Tuesday, January 13, 2009

Distraction from Thrower, Fast Pick-up, Creeping

Riggs Road

Because of Laddie's problems with the Sunday Field Trial group the last two weekends, I arranged with neighbor Nate to train with us for awhile again. Our first session in several months was this afternoon.

I didn't have the dogs run structured series, but rather tried each of them out on particular retrieves. I watched how they did on each one, and used that information to decide what to do next.

We had time to focus on three issues: distraction from the thrower for both dogs, fast pick-ups with both dogs, and Laddie creeping.

Here are the drills we ran:

Distraction from Thrower (Laddie, then Lumi)

The set-up consisted of four LPs at 30° angles. The first was on the right at 40 yards. The next one to the left was also at 40 yards. The next one further to the left was at 60 yards. And the last and leftmost one was at 90 yards. In each case, Nate was throwing right to left, and in each case he was throwing ducks.

For the first mark at 40 yards, Nate blew a duck call, fired a gunshot, and threw the duck, then stood quietly while the dog completed the retrieve.

For all the remaining marks at 40-60-90 yards, Nate blew a duck call, fired a gunshot, and threw a duck. When the dog was halfway to the fall, Nate then threw a WD to the same approximate fall. The dummies attracted both dogs, but in every case the dog then veered back to pick up the duck. At the moment the dog picked up the duck, Nate walked quickly to the dummy, picked it up, and returned to his throwing position.

Laddie was somewhat more distracted by Nate's movement than Lumi, but neither dog had much trouble with this drill. My intent is to repeat the drill over the next few sessions with Nate, building distance to 250 yards. At that point, I feel the dogs will be proofed for the situation that occurred two Sundays ago, and to some extent more generally proofed for retrieving in the presence of distractions even at distance.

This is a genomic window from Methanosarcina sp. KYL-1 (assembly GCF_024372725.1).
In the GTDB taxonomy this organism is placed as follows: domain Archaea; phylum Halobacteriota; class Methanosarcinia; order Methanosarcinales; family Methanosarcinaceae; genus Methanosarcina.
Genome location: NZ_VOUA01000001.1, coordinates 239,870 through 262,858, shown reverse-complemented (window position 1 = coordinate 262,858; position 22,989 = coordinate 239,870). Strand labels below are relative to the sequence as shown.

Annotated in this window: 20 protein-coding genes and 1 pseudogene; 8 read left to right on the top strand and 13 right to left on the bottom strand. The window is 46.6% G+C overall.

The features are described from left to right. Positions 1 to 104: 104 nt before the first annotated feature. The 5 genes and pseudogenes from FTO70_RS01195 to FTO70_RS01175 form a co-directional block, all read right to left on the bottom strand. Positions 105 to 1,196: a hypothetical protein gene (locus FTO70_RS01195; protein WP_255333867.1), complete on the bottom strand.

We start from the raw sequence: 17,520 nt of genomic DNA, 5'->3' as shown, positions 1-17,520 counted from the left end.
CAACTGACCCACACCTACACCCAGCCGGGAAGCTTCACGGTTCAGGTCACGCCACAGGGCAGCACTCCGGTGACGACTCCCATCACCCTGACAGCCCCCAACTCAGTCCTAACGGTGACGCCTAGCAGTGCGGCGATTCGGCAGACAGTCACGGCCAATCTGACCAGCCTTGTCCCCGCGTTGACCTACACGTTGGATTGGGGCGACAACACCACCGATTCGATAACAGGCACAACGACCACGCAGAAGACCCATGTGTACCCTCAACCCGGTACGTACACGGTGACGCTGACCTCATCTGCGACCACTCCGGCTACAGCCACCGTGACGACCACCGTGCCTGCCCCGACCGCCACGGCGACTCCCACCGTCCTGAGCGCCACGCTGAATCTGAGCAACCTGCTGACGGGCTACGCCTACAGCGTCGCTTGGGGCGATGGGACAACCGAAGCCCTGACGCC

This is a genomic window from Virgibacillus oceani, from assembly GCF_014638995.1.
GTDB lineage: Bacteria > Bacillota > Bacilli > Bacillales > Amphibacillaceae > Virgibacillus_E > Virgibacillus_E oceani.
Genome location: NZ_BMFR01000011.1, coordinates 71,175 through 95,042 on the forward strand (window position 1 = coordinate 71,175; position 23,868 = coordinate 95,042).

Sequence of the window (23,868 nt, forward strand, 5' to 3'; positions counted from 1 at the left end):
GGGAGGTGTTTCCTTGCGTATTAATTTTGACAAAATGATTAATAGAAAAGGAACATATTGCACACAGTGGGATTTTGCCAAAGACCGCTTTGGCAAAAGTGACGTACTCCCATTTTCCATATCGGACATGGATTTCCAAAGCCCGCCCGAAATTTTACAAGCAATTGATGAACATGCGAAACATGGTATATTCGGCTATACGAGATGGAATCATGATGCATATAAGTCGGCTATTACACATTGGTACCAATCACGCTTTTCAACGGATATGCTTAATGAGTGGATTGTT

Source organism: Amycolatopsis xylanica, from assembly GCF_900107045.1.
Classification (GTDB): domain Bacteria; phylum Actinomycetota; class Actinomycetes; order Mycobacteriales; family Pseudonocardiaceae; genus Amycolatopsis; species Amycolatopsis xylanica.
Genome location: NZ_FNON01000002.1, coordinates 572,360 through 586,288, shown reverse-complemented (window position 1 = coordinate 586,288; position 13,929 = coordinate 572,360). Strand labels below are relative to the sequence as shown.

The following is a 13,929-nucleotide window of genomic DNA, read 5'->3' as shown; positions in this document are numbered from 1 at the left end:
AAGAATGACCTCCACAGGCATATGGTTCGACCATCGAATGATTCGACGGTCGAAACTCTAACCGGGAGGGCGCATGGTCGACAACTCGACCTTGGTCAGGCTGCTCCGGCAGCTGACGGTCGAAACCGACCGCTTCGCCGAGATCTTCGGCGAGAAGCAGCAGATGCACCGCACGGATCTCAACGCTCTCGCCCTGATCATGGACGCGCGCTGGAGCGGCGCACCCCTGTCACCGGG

Although the dogs had little difficulty dealing with Nate's movement, both dogs dawdled some when they arrived at the ducks. This is a problem we've worked on and made improvement on in the past, but it seems that for my dogs, certain problems come back and need to be repeatedly addressed. Dawdling over ducks seems to be one of those problems, so instead of continuing with the Distraction from Thrower drill, I switched to a Fast Pick-up drill next.

Fast Pick-up (Laddie, then Lumi)

For this simple drill, I started Nate out at 20 yards from the SL with a bag of ducks. For the first throw, he used no noise, just threw a bird when I signaled. I sent the dog and ran out behind the dog. As the dog arrived at the duck, I blew CIW.

If the dog made a fast pick-up, we raced back to the SL together.

If the dog dawdled at all, I used a Walk Out (WO): I called, "Nope, leave it, sit" and walked quickly to the dog. I took the dog by the tab on the dog's collar and walked the dog back to the SL, then sent the dog back to the bird still lying there. That procedure was repeated until the dog made a fast pick-up.

For Laddie, a single WO on his first retrieve cured him of dawdling for the remainder of the day. After success at 20 yards, I had Nate begin using the duck call and pistol, and had him throw additional ducks at 40-60-80 yards. After that single WO, Laddie was back to his trademark tumbling pick-ups.

For Lumi, we needed several WOs. She did make progress, getting in several nearly instant pick-ups before we ran out of time, but we didn't have time to build any more distance. I think that's what I'll work on with Lumi while I'm working on Distraction from Thrower with Laddie.


While running both of the above drills, I noticed that Laddie was creeping a bit on the throws that involved a gunshot. This is another example of a problem we worked on and at the time solved, but as with dawdling pick-ups, this is apparently a problem that for Laddie was not solved permanently.

As a result, the Fast Pick-up drill mentioned above also turned into a Creeping drill for Laddie (Lumi doesn't creep). That is, if Laddie crept forward at all, I immediately stepped backwards, called "Here" to Laddie, and called, "Pick it up, please" to Nate. Laddie and I watched Nate walk to the bird, pick it up, and walk back to his throwing position. Then I again called Here and walked with Laddie back to the SL, cued "Sit, mark," and called for another throw.

Laddie crept a total of three times, resulting in three pick-ups. After that, he was visibly coiled but he didn't creep again.

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